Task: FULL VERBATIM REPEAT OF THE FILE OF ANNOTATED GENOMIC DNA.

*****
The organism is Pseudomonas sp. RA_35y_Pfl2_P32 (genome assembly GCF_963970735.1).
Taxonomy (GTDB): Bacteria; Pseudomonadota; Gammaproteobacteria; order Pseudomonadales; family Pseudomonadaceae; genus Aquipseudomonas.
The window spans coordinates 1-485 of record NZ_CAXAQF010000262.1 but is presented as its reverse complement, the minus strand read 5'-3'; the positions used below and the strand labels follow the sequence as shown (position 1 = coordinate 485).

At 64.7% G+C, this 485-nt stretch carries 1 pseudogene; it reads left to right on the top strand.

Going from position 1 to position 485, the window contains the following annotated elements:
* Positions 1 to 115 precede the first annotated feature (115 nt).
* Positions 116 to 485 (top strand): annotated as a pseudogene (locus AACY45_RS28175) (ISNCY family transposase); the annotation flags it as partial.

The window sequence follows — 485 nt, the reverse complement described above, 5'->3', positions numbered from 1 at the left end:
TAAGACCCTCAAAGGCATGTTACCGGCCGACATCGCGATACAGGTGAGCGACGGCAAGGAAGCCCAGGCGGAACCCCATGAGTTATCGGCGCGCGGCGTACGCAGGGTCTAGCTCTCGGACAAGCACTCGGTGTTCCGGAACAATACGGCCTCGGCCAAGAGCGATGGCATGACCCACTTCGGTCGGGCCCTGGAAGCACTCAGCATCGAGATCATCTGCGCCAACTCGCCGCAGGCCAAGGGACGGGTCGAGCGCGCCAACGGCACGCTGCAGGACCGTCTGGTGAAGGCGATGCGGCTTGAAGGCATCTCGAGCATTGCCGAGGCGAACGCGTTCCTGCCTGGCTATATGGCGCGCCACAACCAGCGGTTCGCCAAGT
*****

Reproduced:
The organism is Pseudomonas sp. RA_35y_Pfl2_P32 (genome assembly GCF_963970735.1).
Taxonomy (GTDB): Bacteria; Pseudomonadota; Gammaproteobacteria; order Pseudomonadales; family Pseudomonadaceae; genus Aquipseudomonas.
The window spans coordinates 1-485 of record NZ_CAXAQF010000262.1 but is presented as its reverse complement, the minus strand read 5'-3'; the positions used below and the strand labels follow the sequence as shown (position 1 = coordinate 485).

At 64.7% G+C, this 485-nt stretch carries 1 pseudogene; it reads left to right on the top strand.

Going from position 1 to position 485, the window contains the following annotated elements:
* Positions 1 to 115 precede the first annotated feature (115 nt).
* Positions 116 to 485 (top strand): annotated as a pseudogene (locus AACY45_RS28175) (ISNCY family transposase); the annotation flags it as partial.

The window sequence follows — 485 nt, the reverse complement described above, 5'->3', positions numbered from 1 at the left end:
TAAGACCCTCAAAGGCATGTTACCGGCCGACATCGCGATACAGGTGAGCGACGGCAAGGAAGCCCAGGCGGAACCCCATGAGTTATCGGCGCGCGGCGTACGCAGGGTCTAGCTCTCGGACAAGCACTCGGTGTTCCGGAACAATACGGCCTCGGCCAAGAGCGATGGCATGACCCACTTCGGTCGGGCCCTGGAAGCACTCAGCATCGAGATCATCTGCGCCAACTCGCCGCAGGCCAAGGGACGGGTCGAGCGCGCCAACGGCACGCTGCAGGACCGTCTGGTGAAGGCGATGCGGCTTGAAGGCATCTCGAGCATTGCCGAGGCGAACGCGTTCCTGCCTGGCTATATGGCGCGCCACAACCAGCGGTTCGCCAAGT